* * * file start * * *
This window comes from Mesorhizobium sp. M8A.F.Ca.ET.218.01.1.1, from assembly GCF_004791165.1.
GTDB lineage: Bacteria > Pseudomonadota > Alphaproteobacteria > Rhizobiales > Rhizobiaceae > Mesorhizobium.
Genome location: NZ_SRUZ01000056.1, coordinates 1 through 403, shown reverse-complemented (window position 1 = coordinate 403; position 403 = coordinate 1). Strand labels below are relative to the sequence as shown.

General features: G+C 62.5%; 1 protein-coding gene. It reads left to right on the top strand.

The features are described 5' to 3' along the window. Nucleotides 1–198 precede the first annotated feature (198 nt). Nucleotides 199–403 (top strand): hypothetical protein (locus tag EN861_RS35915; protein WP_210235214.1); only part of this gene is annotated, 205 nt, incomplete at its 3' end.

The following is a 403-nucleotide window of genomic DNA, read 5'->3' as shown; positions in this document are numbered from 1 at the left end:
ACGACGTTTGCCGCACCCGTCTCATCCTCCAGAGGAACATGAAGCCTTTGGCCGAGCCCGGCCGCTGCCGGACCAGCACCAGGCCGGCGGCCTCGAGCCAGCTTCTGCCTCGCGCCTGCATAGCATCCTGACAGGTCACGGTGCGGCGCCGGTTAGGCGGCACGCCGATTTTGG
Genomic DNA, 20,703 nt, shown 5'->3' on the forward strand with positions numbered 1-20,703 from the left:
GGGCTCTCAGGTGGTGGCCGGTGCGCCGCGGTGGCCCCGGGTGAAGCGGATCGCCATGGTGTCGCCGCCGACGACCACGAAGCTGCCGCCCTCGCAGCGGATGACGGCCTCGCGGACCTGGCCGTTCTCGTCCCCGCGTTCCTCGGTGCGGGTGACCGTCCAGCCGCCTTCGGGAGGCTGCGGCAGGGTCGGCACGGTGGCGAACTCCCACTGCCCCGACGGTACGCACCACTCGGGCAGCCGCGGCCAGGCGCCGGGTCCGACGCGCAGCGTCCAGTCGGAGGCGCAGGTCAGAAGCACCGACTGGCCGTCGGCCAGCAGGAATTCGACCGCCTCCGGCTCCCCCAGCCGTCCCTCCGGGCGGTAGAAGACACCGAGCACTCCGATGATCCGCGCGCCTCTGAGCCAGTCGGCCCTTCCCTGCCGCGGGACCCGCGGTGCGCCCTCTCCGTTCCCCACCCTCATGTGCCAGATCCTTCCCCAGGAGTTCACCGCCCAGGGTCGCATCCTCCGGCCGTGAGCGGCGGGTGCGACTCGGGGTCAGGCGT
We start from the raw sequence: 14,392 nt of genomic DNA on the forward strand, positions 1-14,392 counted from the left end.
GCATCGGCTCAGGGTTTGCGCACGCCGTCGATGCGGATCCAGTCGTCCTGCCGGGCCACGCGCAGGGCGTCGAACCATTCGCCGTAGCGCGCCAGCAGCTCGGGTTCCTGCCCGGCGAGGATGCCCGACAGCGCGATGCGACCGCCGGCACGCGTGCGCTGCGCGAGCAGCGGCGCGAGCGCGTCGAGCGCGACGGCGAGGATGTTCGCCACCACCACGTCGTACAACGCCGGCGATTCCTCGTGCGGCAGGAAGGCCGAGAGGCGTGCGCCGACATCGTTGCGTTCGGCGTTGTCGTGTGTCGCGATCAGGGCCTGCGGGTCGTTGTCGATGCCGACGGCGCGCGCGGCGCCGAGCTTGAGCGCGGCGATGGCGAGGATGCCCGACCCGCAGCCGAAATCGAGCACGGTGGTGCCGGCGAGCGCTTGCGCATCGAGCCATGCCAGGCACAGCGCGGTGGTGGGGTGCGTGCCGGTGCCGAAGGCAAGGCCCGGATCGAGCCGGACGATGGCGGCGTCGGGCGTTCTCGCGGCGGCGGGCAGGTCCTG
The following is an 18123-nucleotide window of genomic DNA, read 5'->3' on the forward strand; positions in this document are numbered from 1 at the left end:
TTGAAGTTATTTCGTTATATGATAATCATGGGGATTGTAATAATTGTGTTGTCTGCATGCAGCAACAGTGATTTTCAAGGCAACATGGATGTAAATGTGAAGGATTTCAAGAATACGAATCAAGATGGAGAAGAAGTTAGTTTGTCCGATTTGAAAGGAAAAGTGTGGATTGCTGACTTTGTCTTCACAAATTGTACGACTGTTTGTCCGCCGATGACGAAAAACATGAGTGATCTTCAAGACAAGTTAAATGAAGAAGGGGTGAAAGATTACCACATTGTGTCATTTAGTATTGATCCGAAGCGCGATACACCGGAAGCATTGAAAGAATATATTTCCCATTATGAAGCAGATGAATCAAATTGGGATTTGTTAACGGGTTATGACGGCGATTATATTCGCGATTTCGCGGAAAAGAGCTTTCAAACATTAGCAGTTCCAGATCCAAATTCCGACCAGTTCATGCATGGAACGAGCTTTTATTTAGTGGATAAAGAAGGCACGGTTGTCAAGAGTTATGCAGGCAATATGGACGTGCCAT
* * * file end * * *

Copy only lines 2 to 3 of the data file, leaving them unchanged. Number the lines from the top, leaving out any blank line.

GTDB lineage: Bacteria > Pseudomonadota > Alphaproteobacteria > Rhizobiales > Rhizobiaceae > Mesorhizobium.
Genome location: NZ_SRUZ01000056.1, coordinates 1 through 403, shown reverse-complemented (window position 1 = coordinate 403; position 403 = coordinate 1). Strand labels below are relative to the sequence as shown.